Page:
Pointing out someone’s flaws is not fun, so many supervisors prefer to give everyone good marks. For example, let’s say that Johnny is a poor performer; however, his manager Jenny hates confrontation, so she gives him an acceptable review this year. Johnny is terminated shortly afterward for his poor performance – which truly was bad – but those inaccurate reviews have provided Johnny with some evidence to argue that his termination was a pretext for race or age discrimination. Train your supervisors to treat reviews seriously, to use them as a tool to encourage employee growth. If you do need to terminate Johnny, those honest evaluations can help support your defense. (If your company really can’t bear to be “negative” in the performance review process, then at least make sure that performance and behavior issues are dealt with another way. For example, you can consider using separate disciplinary documentation for any issues that arise.)
You need to know the quirks of the state(s) where you operate. It is simple. If your state provides leave for victims of domestic violence (like Illinois), then you need to know about that law before you fire someone who was in the emergency room or in court to get a restraining order against an abusive partner.
If your handbook prohibits firearms on the company premises, but state law permits lawfully possessed weapons to be stored in a locked car in the parking lot (like Louisiana), you need to know that. If your state requires that you pay accrued but unused vacation time to employees at termination (like California), then you need to follow that law or you may end up with a wage claim. If you don’t know about the oddities of the state(s) where you do business, chances are that you will violate the same law repeatedly. And repeated violations of the law can easily turn into expensive class-action lawsuits. And it doesn’t stop at the state level. Cities may have their own ordinances that mandate additional obligations, such as non-discrimination on the basis of sexual orientation or appearance, or ban-the-box requirements that prohibit asking applicants for criminal record information on job applications.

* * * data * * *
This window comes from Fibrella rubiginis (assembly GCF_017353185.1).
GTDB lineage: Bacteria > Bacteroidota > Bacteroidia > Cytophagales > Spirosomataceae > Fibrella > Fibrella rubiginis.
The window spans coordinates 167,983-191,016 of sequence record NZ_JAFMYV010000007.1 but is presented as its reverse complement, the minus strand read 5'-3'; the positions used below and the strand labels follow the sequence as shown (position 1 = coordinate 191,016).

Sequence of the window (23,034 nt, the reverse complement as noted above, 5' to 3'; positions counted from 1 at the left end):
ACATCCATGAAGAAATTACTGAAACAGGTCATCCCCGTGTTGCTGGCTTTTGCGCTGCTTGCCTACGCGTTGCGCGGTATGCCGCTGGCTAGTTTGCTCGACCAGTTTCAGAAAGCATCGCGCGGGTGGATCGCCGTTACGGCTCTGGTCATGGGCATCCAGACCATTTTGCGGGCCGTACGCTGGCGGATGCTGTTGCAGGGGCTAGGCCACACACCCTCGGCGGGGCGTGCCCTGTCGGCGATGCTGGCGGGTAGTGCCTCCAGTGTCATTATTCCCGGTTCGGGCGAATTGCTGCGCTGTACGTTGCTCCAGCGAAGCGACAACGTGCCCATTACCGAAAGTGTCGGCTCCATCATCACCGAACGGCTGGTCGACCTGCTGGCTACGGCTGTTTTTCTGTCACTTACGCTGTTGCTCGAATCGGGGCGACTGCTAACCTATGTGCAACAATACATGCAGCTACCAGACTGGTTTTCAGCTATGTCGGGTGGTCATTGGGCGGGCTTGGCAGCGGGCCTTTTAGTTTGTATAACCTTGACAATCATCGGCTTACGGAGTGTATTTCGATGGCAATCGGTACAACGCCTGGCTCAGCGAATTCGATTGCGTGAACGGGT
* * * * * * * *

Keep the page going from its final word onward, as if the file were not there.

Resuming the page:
Finally, consistently train your employees on harassment and non-discrimination, workplace safety, timekeeping and other matters that can have an impact on the employment relationship.
Training is valuable in at least two ways. First, it teaches and reinforces your expectations. Second, the mere fact that you had current training can be a defense to certain harassment claims. Training for everyone at the supervisory level and above is not optional. It must be done – and on a regular basis. But I also strongly recommend that you have separate training sessions for non-supervisory employees. If you have employees in that gray area, such as team leaders or group leads, either include them in the management training or conduct separate sessions for them that have the same content as the management training.
A good employment lawyer familiar with your region will be invaluable in navigating all of these issues, as well as helping you spot more issues specific to your business and area. And while these changes may not seem major, they can be a valuable tool to save you big money if and when you’re defending a lawsuit.
Please note: This column is made available by the attorney and publisher for educational purposes only, to give you general information and a general understanding of the law, not to provide specific legal advice or to establish an attorney-client relationship. This column should not be used as a substitute for competent legal advice from a licensed professional attorney in your state.
This article was originally published by Shop Owner.